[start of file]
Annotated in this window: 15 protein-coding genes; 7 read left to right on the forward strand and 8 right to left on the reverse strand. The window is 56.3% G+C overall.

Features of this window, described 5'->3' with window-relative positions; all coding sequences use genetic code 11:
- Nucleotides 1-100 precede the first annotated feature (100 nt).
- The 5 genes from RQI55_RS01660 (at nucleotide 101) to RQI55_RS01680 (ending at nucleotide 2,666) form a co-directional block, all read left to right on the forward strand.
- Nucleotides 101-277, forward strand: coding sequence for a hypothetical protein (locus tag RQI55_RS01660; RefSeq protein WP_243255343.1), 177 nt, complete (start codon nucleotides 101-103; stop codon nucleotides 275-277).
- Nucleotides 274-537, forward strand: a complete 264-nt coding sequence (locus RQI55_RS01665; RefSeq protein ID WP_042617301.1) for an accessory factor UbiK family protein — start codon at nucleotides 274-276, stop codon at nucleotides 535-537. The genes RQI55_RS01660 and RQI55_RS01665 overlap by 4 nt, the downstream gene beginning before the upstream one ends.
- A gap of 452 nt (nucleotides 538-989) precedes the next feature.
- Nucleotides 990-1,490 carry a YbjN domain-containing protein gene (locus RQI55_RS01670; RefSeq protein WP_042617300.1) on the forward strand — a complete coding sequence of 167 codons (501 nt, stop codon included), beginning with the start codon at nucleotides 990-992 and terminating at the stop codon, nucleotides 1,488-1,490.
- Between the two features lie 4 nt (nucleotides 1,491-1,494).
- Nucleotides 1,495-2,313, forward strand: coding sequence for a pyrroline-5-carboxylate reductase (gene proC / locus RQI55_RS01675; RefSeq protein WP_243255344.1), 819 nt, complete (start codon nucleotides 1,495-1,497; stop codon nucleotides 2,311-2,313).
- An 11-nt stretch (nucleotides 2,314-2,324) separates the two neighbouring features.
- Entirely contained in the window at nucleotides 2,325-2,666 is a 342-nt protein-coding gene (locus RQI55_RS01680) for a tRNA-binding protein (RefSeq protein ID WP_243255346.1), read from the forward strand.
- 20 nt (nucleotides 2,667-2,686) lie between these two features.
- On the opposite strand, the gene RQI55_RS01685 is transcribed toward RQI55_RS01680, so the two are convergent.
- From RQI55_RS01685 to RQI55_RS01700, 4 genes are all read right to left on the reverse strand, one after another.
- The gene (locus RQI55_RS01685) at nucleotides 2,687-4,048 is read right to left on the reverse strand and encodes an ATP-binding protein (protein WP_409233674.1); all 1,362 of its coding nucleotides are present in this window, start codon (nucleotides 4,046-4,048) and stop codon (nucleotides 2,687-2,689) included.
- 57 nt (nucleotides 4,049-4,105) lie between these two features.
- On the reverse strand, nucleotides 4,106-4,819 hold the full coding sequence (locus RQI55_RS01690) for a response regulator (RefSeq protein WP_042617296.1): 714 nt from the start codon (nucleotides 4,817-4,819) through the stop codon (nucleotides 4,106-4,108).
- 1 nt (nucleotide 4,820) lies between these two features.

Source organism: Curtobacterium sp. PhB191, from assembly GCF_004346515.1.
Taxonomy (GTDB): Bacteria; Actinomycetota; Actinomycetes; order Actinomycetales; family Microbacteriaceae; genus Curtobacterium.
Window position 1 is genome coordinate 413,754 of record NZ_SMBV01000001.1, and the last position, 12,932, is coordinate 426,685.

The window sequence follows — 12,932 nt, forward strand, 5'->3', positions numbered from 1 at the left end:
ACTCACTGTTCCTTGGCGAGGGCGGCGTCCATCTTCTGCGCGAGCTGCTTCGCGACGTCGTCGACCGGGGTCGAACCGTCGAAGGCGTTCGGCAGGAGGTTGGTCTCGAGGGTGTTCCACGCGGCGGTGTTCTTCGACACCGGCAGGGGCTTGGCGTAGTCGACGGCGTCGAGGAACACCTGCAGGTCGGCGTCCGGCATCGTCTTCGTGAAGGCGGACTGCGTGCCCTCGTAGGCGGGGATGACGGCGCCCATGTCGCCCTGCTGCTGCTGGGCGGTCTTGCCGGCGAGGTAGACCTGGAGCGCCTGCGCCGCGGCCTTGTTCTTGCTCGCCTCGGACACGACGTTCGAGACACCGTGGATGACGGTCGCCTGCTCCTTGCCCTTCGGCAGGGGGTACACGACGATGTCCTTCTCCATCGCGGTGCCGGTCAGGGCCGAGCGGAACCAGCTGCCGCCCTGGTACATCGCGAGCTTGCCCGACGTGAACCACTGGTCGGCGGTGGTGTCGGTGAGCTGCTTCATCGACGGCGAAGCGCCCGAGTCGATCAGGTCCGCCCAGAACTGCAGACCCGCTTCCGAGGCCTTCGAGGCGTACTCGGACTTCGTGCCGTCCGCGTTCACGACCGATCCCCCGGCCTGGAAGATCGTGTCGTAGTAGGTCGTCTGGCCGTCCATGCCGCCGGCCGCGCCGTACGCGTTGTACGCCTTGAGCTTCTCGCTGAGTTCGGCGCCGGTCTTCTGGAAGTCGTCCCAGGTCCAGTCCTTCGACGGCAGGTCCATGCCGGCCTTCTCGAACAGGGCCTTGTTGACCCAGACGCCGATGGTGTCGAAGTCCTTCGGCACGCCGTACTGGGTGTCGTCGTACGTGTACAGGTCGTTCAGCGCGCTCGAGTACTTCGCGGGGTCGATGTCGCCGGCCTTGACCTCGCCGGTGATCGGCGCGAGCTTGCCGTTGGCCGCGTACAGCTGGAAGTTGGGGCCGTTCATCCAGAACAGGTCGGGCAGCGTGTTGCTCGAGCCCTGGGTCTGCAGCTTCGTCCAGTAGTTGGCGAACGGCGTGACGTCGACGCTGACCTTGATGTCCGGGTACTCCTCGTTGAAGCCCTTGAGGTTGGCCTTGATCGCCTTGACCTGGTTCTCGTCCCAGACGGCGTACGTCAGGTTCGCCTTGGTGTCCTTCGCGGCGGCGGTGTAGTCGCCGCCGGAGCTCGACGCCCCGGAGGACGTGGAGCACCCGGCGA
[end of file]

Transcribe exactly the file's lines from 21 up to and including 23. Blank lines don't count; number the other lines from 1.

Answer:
Taxonomy (GTDB): Bacteria; Actinomycetota; Actinomycetes; order Actinomycetales; family Microbacteriaceae; genus Curtobacterium.
Window position 1 is genome coordinate 413,754 of record NZ_SMBV01000001.1, and the last position, 12,932, is coordinate 426,685.

The window sequence follows — 12,932 nt, forward strand, 5'->3', positions numbered from 1 at the left end: